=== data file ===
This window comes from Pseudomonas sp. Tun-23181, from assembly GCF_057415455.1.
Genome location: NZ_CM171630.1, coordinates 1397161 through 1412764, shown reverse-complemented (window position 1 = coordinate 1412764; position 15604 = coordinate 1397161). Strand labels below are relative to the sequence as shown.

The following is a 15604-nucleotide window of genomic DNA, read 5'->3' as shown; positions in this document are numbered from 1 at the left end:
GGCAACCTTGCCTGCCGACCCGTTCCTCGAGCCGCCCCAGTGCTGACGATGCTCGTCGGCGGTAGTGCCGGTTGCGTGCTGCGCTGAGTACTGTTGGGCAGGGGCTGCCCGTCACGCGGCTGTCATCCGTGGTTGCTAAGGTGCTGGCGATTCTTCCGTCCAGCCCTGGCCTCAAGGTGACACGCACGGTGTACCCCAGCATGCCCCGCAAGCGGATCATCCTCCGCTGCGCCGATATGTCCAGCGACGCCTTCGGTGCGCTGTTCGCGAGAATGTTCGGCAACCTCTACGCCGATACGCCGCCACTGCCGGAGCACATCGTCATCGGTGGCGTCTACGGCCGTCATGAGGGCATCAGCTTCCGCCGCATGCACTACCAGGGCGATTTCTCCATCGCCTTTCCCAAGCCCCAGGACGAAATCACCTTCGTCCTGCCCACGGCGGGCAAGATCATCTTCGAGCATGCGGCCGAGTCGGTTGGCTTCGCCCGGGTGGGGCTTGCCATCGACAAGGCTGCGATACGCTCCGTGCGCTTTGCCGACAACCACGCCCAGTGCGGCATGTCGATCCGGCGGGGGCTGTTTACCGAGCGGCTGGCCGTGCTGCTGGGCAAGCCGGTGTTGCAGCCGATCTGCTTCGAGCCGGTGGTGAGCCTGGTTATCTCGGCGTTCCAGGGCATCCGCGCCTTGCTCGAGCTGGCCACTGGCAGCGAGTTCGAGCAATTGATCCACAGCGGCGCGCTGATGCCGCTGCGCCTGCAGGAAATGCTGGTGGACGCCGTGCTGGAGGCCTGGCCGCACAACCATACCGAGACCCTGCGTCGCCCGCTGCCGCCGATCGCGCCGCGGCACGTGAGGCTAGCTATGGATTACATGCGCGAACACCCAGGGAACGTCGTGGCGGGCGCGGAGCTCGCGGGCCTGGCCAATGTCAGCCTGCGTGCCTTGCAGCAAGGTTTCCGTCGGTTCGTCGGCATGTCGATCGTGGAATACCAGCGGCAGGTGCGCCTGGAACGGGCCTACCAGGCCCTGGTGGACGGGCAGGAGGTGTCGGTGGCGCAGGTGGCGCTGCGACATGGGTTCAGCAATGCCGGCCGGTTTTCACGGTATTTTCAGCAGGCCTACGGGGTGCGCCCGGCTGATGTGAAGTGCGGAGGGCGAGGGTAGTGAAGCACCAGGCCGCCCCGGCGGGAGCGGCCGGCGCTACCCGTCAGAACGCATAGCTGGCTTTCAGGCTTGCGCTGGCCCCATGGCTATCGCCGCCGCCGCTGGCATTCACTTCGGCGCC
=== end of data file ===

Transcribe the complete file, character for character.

This window comes from Pseudomonas sp. Tun-23181, from assembly GCF_057415455.1.
Genome location: NZ_CM171630.1, coordinates 1397161 through 1412764, shown reverse-complemented (window position 1 = coordinate 1412764; position 15604 = coordinate 1397161). Strand labels below are relative to the sequence as shown.

The following is a 15604-nucleotide window of genomic DNA, read 5'->3' as shown; positions in this document are numbered from 1 at the left end:
GGCAACCTTGCCTGCCGACCCGTTCCTCGAGCCGCCCCAGTGCTGACGATGCTCGTCGGCGGTAGTGCCGGTTGCGTGCTGCGCTGAGTACTGTTGGGCAGGGGCTGCCCGTCACGCGGCTGTCATCCGTGGTTGCTAAGGTGCTGGCGATTCTTCCGTCCAGCCCTGGCCTCAAGGTGACACGCACGGTGTACCCCAGCATGCCCCGCAAGCGGATCATCCTCCGCTGCGCCGATATGTCCAGCGACGCCTTCGGTGCGCTGTTCGCGAGAATGTTCGGCAACCTCTACGCCGATACGCCGCCACTGCCGGAGCACATCGTCATCGGTGGCGTCTACGGCCGTCATGAGGGCATCAGCTTCCGCCGCATGCACTACCAGGGCGATTTCTCCATCGCCTTTCCCAAGCCCCAGGACGAAATCACCTTCGTCCTGCCCACGGCGGGCAAGATCATCTTCGAGCATGCGGCCGAGTCGGTTGGCTTCGCCCGGGTGGGGCTTGCCATCGACAAGGCTGCGATACGCTCCGTGCGCTTTGCCGACAACCACGCCCAGTGCGGCATGTCGATCCGGCGGGGGCTGTTTACCGAGCGGCTGGCCGTGCTGCTGGGCAAGCCGGTGTTGCAGCCGATCTGCTTCGAGCCGGTGGTGAGCCTGGTTATCTCGGCGTTCCAGGGCATCCGCGCCTTGCTCGAGCTGGCCACTGGCAGCGAGTTCGAGCAATTGATCCACAGCGGCGCGCTGATGCCGCTGCGCCTGCAGGAAATGCTGGTGGACGCCGTGCTGGAGGCCTGGCCGCACAACCATACCGAGACCCTGCGTCGCCCGCTGCCGCCGATCGCGCCGCGGCACGTGAGGCTAGCTATGGATTACATGCGCGAACACCCAGGGAACGTCGTGGCGGGCGCGGAGCTCGCGGGCCTGGCCAATGTCAGCCTGCGTGCCTTGCAGCAAGGTTTCCGTCGGTTCGTCGGCATGTCGATCGTGGAATACCAGCGGCAGGTGCGCCTGGAACGGGCCTACCAGGCCCTGGTGGACGGGCAGGAGGTGTCGGTGGCGCAGGTGGCGCTGCGACATGGGTTCAGCAATGCCGGCCGGTTTTCACGGTATTTTCAGCAGGCCTACGGGGTGCGCCCGGCTGATGTGAAGTGCGGAGGGCGAGGGTAGTGAAGCACCAGGCCGCCCCGGCGGGAGCGGCCGGCGCTACCCGTCAGAACGCATAGCTGGCTTTCAGGCTTGCGCTGGCCCCATGGCTATCGCCGCCGCCGCTGGCATTCACTTCGGCGCC